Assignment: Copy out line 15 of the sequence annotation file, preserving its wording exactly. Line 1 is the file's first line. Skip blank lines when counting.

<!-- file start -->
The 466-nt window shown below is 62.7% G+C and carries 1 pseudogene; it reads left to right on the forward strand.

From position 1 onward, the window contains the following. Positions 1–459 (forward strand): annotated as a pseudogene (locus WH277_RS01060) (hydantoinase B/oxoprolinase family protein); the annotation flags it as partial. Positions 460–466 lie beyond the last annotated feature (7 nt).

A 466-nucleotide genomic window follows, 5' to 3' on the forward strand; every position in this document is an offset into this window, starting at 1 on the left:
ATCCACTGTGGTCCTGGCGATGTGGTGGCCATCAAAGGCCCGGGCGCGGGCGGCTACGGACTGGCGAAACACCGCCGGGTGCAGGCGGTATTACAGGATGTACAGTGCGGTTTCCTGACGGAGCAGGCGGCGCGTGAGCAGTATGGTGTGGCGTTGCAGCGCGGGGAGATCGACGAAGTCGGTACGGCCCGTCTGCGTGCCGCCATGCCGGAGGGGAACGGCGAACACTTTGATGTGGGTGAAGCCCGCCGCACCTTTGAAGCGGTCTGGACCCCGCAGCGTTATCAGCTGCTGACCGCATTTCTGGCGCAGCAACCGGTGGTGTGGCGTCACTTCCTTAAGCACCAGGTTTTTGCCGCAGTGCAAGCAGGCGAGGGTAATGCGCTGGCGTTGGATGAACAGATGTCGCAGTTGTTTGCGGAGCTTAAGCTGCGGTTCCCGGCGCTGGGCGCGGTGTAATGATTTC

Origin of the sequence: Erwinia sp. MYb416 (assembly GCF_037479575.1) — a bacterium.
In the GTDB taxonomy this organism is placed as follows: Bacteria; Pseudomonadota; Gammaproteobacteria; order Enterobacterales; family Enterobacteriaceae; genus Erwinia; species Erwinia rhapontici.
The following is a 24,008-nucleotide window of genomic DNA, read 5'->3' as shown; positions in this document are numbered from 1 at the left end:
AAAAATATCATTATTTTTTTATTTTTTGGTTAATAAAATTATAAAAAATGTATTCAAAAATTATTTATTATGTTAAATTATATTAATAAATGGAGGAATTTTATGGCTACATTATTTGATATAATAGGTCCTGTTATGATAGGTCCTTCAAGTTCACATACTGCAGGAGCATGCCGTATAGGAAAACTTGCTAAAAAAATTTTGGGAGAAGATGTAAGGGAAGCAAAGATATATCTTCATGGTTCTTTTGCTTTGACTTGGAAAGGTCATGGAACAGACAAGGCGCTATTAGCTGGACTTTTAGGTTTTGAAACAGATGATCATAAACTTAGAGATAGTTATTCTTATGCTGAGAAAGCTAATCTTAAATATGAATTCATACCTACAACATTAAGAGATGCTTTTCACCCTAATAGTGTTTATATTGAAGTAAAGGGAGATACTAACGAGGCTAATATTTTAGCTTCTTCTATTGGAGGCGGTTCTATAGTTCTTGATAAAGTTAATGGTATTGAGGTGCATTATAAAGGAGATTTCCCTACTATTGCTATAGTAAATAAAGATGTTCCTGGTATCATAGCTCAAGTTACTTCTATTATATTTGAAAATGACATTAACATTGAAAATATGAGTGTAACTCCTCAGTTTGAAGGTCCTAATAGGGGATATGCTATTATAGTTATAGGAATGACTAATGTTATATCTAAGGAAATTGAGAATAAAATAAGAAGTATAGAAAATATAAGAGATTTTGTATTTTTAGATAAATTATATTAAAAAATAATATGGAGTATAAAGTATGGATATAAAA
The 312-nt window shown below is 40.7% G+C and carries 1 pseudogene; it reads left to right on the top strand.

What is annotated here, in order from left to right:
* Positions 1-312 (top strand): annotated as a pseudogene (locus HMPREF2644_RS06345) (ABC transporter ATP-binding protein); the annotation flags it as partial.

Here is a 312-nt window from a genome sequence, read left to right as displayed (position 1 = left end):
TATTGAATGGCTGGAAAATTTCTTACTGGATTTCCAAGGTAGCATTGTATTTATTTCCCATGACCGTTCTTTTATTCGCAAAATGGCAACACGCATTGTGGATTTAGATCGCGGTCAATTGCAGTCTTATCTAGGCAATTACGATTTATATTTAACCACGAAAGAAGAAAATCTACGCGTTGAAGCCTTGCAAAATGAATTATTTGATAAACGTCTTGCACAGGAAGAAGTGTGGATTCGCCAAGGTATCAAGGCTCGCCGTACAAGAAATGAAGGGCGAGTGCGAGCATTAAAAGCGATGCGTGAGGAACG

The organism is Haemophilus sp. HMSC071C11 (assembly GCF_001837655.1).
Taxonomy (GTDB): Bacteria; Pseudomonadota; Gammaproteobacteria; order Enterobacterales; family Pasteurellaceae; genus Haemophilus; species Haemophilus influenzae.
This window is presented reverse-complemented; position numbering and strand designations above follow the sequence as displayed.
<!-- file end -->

Taxonomy (GTDB): Bacteria; Pseudomonadota; Gammaproteobacteria; order Enterobacterales; family Pasteurellaceae; genus Haemophilus; species Haemophilus influenzae.